I went directly to the hospital where my children were … and demanded to see my boy [who was in the emergency care facility], but they wouldn’t allow me to—I could only view him from afar. I couldn’t tell if he was breathing or not … The next day, they called me in and told me they couldn’t save him … They gave me his corpse. They had operated on his neck. The reason they gave for his death was that the treatment hadn’t worked, and that he had been unable to breathe.
The other two kids were okay—all three of them had been given operations on their necks. I was told that since they could not eat, they had to be fed with a tube. I didn’t understand. The babies had been breastfeeding without any issues.
I couldn’t communicate with my husband after I arrived [in the XUAR]. I was told not to communicate overseas. I wanted to let him know what had happened, but I didn’t know how to tell him.
I buried my dead child and then I was left to deal with the trauma of losing one child, all while nursing two others and seeking medical treatment for them, in addition to needing surgery performed on my daughter’s eye … The health of my two kids has been poor ever since—especially my son.
RFA: Did the authorities ever take you into custody again?
Tursun: I was detained again in April 2017 [while living at home in Cherchen county], and released soon after. They wanted to interrogate me about what kinds of things I did in Egypt. I was unable to return to Egypt before this detention because all of my documents were in the hands of the authorities, and I had been blacklisted.
I was tortured for seven days and nights without sleep by members of the national security department … They examined me and shaved my head. I was locked up until August, when I was released [to a hospital] because I was frequently suffering seizures and losing consciousness … Later, it was determined that I be sent to the No. 4 Mental Hospital … but my father was able to take me home for treatment, and I recovered.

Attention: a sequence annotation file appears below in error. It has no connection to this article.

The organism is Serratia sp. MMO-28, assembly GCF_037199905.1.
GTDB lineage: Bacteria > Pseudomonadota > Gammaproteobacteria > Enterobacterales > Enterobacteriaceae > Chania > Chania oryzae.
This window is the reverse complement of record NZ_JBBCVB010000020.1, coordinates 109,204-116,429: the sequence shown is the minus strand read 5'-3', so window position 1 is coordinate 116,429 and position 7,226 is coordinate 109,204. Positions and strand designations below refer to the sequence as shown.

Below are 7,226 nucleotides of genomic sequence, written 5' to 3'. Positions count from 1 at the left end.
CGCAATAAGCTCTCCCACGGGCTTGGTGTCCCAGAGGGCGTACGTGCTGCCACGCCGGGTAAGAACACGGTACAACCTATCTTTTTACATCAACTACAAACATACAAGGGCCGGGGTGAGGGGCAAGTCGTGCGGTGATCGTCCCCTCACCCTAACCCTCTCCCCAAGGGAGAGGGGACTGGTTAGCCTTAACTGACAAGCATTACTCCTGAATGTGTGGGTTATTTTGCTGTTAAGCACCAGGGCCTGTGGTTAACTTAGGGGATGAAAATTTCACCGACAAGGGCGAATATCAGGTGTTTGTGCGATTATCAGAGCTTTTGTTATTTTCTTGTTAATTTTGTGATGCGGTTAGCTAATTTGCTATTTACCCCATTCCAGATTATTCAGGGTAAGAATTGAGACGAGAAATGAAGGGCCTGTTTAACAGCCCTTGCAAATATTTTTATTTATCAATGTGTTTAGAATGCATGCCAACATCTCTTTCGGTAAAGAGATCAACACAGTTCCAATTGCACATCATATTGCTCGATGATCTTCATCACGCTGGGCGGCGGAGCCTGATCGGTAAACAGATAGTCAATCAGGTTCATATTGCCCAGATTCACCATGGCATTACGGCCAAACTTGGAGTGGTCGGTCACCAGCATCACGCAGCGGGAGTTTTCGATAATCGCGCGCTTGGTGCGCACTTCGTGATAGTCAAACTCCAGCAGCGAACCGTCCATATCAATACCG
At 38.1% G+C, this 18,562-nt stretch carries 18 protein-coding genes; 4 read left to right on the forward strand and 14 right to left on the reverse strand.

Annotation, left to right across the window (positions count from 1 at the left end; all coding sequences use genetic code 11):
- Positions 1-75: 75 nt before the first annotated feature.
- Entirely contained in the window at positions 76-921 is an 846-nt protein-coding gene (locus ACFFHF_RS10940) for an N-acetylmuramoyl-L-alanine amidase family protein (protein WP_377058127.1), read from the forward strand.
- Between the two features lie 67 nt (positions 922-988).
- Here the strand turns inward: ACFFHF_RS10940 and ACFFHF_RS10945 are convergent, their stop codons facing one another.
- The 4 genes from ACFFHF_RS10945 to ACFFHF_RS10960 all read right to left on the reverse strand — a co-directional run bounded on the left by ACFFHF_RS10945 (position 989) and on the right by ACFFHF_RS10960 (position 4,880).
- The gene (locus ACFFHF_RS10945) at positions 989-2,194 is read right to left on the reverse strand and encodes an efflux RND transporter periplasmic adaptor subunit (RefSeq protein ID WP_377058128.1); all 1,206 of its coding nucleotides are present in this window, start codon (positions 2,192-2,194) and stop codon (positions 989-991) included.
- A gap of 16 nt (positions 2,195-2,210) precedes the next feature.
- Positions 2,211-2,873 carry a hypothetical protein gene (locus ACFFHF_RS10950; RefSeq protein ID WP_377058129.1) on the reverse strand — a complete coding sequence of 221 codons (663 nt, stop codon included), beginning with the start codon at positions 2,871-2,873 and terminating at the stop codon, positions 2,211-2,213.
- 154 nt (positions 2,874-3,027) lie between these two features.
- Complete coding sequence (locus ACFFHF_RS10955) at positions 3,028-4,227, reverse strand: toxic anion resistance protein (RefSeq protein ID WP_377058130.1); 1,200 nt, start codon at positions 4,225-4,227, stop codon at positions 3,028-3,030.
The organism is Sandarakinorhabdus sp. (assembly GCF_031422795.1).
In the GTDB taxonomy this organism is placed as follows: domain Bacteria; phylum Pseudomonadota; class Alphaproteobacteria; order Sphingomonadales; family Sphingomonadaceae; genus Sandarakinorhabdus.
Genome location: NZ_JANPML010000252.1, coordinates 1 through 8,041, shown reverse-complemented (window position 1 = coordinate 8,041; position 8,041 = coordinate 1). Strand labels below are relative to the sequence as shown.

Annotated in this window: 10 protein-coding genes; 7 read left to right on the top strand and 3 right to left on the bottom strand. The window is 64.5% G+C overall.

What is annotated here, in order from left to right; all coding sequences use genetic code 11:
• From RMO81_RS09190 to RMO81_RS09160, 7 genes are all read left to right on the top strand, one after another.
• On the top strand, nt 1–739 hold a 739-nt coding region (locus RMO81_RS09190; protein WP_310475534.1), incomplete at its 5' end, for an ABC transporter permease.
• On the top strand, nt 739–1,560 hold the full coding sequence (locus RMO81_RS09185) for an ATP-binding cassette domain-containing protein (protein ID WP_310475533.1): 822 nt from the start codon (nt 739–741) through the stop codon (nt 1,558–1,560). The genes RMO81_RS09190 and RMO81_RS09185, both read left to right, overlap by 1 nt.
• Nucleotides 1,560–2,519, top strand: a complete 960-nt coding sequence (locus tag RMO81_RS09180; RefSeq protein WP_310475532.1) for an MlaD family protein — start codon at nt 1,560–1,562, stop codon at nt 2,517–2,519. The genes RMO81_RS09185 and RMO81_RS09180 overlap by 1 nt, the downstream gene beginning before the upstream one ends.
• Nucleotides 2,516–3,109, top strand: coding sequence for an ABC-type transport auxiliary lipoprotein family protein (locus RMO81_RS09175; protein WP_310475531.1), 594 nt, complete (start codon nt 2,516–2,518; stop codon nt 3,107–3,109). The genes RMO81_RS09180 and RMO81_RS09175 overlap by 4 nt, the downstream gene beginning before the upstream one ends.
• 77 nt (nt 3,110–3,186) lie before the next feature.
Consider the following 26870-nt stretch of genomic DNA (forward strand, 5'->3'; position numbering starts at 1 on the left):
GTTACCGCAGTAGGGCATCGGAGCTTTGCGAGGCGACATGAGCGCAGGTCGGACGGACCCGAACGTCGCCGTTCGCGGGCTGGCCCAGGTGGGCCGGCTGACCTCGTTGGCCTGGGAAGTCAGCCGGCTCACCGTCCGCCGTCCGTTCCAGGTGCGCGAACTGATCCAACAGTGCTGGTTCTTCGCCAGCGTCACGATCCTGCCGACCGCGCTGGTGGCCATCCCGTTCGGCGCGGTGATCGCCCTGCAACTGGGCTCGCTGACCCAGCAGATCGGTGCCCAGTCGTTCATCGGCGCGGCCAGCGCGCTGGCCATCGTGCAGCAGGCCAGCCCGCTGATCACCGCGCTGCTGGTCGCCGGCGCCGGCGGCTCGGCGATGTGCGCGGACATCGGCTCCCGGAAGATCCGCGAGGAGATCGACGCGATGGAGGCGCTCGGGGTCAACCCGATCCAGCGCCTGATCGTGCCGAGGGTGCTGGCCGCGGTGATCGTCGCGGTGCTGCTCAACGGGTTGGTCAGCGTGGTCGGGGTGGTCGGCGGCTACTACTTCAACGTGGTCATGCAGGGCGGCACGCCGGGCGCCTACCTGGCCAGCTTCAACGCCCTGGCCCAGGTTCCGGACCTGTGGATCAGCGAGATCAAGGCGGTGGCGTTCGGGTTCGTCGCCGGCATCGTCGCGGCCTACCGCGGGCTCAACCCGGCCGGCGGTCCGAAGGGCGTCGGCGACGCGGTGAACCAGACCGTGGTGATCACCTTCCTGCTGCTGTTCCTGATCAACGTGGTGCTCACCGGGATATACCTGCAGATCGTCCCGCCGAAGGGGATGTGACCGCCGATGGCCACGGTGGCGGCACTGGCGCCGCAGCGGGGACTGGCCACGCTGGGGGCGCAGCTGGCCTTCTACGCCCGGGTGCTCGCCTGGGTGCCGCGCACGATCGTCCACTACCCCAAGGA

I was detained [the last time] in [January] 2018 … When I was sent home [after being interrogated] before this detention, I was able to go out only with the permission of the local neighborhood committee, which demanded to be informed of my comings and goings. Normally, I couldn’t even enter a store [without permission]. I couldn’t even leave our neighborhood because I would be identified as a person who had committed an unspecified crime when swiping my ID [at a checkpoint], as I had been blacklisted.
When they interrogate me, they basically ask the same questions: “Who are you close to? Who do you know overseas? For which overseas organizations did you work? What was your mission?” They ask these questions because I lived overseas and because I speak a few foreign languages, so they are trying to label me as a spy.
When I entered the cell, there were more than 40 women in it, but when I left, there were 68 … All of them were people I knew from the past.